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Education issue an example of why change won’t add up

Published: Wednesday, July 24, 2013 9:36 a.m. CDT

(MCT) — Saving $1.5 million in the state’s huge budget is not a big deal. In fact, it’s pretty much a drop in the bucket when you consider the state has pension obligations nearing $100 billion and a backlog of unpaid bills that sits at $6.1 billion right now, but is expected to grow to $7.9 billion by December if the General Assembly doesn’t take some action.

Still, the failure of the state’s regional school superintendents to come up with a plan to reduce their numbers from 44 to 35 is instructive on why the state’s budget is out of whack.

Gov. Pat Quinn has proposed that the regional offices be eliminated. He said they were an unneeded layer of bureaucracy and that the local school districts could handle those tasks. Quinn has a point, although local districts aren’t eager to take over the duties of the regional superintendents. And, the regional superintendents are a small part of the state’s educational bureaucracy. If Quinn wanted to eliminate bureaucracy in education, there are better places to start.

Anyway, the compromise was for the regional school superintendents to come up with a plan to reduce the number of offices to 35, which would save $1.5 million in tax dollars. By July 2015, each office would be required to represent at least 61,000 residents, compared to the current requirement of 43,000.

We’re not talking a massive upheaval here. It’s complicated, but this is not something that will send shock waves through school systems. The changes, taken in total, aren’t that dramatic.

But the regional superintendents couldn’t pull it off, primarily because not every county affected by the consolidation signed off on the redistricting proposal.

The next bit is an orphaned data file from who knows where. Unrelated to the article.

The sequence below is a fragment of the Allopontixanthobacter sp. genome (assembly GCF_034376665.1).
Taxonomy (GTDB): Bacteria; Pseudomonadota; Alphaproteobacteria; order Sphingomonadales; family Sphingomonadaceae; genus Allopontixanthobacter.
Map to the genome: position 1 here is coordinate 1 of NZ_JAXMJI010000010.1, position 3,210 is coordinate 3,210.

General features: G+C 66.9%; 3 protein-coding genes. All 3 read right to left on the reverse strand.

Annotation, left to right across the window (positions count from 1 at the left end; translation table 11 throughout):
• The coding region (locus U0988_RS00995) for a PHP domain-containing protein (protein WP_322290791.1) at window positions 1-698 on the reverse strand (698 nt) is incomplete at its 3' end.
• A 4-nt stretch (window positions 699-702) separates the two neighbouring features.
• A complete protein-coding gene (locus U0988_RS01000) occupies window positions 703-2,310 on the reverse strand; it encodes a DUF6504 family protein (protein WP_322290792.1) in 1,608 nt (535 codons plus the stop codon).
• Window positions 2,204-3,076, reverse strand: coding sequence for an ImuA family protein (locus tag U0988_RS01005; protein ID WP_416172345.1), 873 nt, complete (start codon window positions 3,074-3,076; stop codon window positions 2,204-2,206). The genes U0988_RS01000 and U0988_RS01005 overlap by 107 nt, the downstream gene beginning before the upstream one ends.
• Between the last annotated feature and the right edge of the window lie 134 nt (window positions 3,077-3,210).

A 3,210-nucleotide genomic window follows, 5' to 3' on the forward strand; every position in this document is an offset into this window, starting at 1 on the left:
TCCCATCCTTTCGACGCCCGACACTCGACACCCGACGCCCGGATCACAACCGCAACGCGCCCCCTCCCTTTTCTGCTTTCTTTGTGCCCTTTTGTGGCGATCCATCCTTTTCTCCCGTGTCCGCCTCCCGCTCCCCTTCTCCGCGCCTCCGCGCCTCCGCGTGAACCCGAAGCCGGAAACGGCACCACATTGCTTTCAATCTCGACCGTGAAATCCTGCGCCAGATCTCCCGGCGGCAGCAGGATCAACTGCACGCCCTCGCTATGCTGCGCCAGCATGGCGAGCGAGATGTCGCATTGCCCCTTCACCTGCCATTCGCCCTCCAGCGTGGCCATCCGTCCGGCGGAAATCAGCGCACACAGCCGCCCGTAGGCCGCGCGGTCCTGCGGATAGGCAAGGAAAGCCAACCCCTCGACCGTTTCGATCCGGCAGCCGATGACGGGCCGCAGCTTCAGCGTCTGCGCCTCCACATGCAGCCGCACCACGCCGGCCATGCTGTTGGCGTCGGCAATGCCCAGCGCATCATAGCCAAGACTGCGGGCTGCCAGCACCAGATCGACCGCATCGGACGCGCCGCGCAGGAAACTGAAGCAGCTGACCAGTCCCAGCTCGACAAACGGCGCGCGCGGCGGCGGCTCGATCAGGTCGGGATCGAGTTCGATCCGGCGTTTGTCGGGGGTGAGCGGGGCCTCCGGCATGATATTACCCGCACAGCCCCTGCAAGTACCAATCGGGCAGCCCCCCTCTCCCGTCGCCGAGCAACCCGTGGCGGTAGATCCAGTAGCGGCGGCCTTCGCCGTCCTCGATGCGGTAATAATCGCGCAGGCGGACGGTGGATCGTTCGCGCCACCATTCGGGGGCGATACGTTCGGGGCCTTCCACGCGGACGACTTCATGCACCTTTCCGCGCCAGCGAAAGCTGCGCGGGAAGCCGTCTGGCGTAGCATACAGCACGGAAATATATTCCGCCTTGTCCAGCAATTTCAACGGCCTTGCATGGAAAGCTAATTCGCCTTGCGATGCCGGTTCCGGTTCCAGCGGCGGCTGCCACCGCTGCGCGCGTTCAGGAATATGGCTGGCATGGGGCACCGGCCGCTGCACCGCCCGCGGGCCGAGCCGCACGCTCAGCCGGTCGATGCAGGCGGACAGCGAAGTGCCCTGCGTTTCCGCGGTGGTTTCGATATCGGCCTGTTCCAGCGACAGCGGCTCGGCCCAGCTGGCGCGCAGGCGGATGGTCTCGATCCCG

That means that the State Board of Education will take a shot at making the changes happen. The board should adopt work of the regional superintendents, which appears to be well thought out and based on sound reasoning.

It’s expected that the number of offices will be reduced, and the money will be saved.

But the larger lesson is how difficult it is to change Illinois government, even in relatively small ways. The state has more governmental units, by far, than any state in the nation. That creates an expensive and inefficient system that taxpayers have to fund.

But nothing changes because those in power — from all levels of government — spend a good deal of time protecting their turf. It’s hard to fathom why a county wouldn’t sign off a simple plan that would either save taxpayer dollars or put more money into classrooms. But it happens all the time in Illinois.

And it’s one of the main reasons the state’s financial problems will continue.

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This editorial first appeared in The Pantagraph, Bloomington, Ill.

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©2013 The Pantagraph (Bloomington, Ill.) Distributed by MCT Information Services

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